And then he was off to Mar-a-Lago, his South Florida retreat, for a two-week stay. Trump will be surrounded by supporters and friends as he gets ready for a Senate trial and plots his reelection strategy. On Saturday, he’ll speak at a conference put together by Turning Point USA, the Trump-aligned college campus organizing group, as part of a lineup that features a parade of MAGA world figures.
Ivanka Trump, Trump’s daughter and senior adviser, who gave a rare TV interview this week, acknowledged that impeachment has angered her father, but said it also has given him focus. “He’s energized … as are 63 million-plus voters who elected him to office,” she told CBS, slightly exaggerating the president’s vote total, which was just shy of 63,000,000.
An outside adviser described it this way: Trump’s anger is being channeled into 2020. “They energized this president who is already high energy,” the person said. “He has even more drive, is even more motivated to win reelection. He’s amped up.”
Yet despite Trump’s fulminations, those around him say the president has been especially pleased with the Republican Party’s unity.
Every Republican in the House voted against impeachment, and Republicans in the Senate are expected to band together to acquit Trump at the end of his impeachment trial, likely to start in January.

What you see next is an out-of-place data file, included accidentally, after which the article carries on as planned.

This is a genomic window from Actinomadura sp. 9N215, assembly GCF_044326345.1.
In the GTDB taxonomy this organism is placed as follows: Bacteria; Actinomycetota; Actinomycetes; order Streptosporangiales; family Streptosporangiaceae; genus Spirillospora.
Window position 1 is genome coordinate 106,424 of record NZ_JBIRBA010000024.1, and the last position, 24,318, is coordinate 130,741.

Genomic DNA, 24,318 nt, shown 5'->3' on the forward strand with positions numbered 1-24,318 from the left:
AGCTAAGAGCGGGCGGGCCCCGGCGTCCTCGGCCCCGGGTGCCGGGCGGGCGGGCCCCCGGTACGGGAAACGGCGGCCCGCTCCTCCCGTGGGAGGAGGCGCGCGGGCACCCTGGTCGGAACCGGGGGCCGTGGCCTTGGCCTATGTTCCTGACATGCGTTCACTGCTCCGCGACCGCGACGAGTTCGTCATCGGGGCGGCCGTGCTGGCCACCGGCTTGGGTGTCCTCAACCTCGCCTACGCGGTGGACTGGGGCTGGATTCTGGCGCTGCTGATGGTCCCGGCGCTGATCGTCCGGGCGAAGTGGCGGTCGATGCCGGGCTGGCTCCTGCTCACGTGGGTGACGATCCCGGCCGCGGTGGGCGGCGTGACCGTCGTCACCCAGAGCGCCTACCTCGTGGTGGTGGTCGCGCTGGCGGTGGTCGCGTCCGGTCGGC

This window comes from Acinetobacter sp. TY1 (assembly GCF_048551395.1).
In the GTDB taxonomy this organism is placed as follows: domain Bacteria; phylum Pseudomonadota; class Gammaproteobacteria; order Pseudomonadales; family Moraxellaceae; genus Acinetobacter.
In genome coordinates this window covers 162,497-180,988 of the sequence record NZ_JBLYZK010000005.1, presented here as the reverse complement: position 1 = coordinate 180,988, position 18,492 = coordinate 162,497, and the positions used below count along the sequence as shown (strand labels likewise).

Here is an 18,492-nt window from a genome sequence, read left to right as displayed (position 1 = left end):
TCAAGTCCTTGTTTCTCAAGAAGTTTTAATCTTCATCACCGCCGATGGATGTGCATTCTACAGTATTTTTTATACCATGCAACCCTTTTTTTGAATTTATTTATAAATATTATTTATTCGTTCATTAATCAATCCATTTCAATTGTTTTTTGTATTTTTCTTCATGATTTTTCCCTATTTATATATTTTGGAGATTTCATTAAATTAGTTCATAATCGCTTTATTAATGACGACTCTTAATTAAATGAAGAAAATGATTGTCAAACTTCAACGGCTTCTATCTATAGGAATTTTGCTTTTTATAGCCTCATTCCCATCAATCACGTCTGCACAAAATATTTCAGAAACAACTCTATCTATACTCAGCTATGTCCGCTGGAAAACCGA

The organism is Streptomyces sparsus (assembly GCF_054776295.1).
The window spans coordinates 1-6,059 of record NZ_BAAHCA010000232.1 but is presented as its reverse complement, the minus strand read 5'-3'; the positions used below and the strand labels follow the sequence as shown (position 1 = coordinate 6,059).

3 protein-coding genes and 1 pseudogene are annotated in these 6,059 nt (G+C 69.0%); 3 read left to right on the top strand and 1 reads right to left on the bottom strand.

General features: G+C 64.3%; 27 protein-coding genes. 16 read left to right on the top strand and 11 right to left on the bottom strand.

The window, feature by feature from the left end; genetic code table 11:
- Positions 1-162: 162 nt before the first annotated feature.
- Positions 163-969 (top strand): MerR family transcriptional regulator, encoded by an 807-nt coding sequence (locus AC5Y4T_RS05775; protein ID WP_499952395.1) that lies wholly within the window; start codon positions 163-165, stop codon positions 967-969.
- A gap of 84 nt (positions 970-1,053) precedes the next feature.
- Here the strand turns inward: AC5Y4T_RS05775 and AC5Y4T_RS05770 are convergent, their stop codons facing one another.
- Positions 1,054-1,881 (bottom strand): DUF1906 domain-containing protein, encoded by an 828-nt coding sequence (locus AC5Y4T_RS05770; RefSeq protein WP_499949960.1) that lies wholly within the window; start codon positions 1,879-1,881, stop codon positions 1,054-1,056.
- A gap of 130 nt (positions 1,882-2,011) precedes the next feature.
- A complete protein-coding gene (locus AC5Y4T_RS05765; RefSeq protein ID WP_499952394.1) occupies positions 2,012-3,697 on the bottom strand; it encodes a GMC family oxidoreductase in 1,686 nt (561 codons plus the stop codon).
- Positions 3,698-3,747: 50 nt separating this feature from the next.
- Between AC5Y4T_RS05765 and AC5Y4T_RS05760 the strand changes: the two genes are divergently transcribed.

Meanwhile, Democrats had three defections — and lost a party member. After voting against impeachment, New Jersey Rep. Jeff Van Drew formally switched parties and professed his undying support for Trump.
“Trump’s mood has been elevated now that the hearings in the House are over and especially because his red wall in the Senate is expected to hold,” said Dan Eberhart, a major Republican donor and CEO of the drilling services company Canary, LLC. “Trump relishes having allies that fervently have his back. He draws energy from that.”
The House process ended Wednesday night when Democrats approved two articles of impeachment against the president, charging Trump with abuse of power for soliciting foreign interference in the 2020 presidential election and obstruction of Congress for blocking the House’s efforts to investigate.